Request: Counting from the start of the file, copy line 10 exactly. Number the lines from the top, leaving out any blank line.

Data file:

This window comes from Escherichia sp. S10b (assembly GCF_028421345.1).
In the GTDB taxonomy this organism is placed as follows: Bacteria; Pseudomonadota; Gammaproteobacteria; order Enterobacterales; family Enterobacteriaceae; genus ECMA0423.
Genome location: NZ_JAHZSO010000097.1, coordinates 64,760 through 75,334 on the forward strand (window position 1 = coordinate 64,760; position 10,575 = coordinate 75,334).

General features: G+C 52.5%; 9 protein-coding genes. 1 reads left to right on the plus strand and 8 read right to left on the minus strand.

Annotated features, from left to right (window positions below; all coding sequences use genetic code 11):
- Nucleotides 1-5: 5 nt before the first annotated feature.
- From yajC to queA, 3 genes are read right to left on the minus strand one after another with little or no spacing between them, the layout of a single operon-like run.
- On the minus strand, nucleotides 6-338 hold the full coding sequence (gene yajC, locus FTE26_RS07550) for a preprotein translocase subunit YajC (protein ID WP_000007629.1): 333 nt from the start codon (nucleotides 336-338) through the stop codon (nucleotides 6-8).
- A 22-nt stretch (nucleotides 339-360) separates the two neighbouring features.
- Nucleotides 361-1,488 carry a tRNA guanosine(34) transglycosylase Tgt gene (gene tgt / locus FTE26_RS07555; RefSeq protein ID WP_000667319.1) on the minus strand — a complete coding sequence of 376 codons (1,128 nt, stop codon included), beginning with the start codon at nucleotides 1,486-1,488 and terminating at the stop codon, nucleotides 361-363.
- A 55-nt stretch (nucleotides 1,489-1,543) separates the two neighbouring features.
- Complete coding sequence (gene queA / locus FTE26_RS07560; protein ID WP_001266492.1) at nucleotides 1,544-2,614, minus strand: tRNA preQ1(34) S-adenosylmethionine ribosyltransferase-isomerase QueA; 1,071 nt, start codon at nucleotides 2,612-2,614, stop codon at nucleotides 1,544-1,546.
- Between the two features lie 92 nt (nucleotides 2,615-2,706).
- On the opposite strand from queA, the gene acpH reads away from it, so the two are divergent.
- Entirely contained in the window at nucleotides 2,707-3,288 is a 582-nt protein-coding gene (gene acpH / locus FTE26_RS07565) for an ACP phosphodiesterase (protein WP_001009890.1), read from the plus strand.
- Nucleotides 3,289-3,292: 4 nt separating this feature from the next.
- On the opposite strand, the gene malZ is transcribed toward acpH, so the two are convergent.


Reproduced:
- Nucleotides 361-1,488 carry a tRNA guanosine(34) transglycosylase Tgt gene (gene tgt / locus FTE26_RS07555; RefSeq protein ID WP_000667319.1) on the minus strand — a complete coding sequence of 376 codons (1,128 nt, stop codon included), beginning with the start codon at nucleotides 1,486-1,488 and terminating at the stop codon, nucleotides 361-363.